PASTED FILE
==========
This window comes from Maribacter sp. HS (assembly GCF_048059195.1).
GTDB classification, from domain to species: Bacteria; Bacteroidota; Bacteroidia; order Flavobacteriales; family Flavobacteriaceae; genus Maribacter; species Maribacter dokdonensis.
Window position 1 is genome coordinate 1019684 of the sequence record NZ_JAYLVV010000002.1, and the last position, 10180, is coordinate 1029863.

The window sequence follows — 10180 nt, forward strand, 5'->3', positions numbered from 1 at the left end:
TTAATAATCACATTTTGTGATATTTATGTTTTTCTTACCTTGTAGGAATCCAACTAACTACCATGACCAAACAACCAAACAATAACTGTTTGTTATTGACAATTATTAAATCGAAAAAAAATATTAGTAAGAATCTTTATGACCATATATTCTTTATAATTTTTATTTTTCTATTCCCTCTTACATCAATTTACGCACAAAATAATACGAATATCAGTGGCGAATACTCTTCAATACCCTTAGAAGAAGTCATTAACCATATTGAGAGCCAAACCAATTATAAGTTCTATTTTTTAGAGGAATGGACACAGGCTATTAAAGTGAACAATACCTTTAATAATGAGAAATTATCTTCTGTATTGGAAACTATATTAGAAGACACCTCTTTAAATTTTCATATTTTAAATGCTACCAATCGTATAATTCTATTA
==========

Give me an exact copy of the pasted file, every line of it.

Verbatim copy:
This window comes from Maribacter sp. HS (assembly GCF_048059195.1).
GTDB classification, from domain to species: Bacteria; Bacteroidota; Bacteroidia; order Flavobacteriales; family Flavobacteriaceae; genus Maribacter; species Maribacter dokdonensis.
Window position 1 is genome coordinate 1019684 of the sequence record NZ_JAYLVV010000002.1, and the last position, 10180, is coordinate 1029863.

The window sequence follows — 10180 nt, forward strand, 5'->3', positions numbered from 1 at the left end:
TTAATAATCACATTTTGTGATATTTATGTTTTTCTTACCTTGTAGGAATCCAACTAACTACCATGACCAAACAACCAAACAATAACTGTTTGTTATTGACAATTATTAAATCGAAAAAAAATATTAGTAAGAATCTTTATGACCATATATTCTTTATAATTTTTATTTTTCTATTCCCTCTTACATCAATTTACGCACAAAATAATACGAATATCAGTGGCGAATACTCTTCAATACCCTTAGAAGAAGTCATTAACCATATTGAGAGCCAAACCAATTATAAGTTCTATTTTTTAGAGGAATGGACACAGGCTATTAAAGTGAACAATACCTTTAATAATGAGAAATTATCTTCTGTATTGGAAACTATATTAGAAGACACCTCTTTAAATTTTCATATTTTAAATGCTACCAATCGTATAATTCTATTA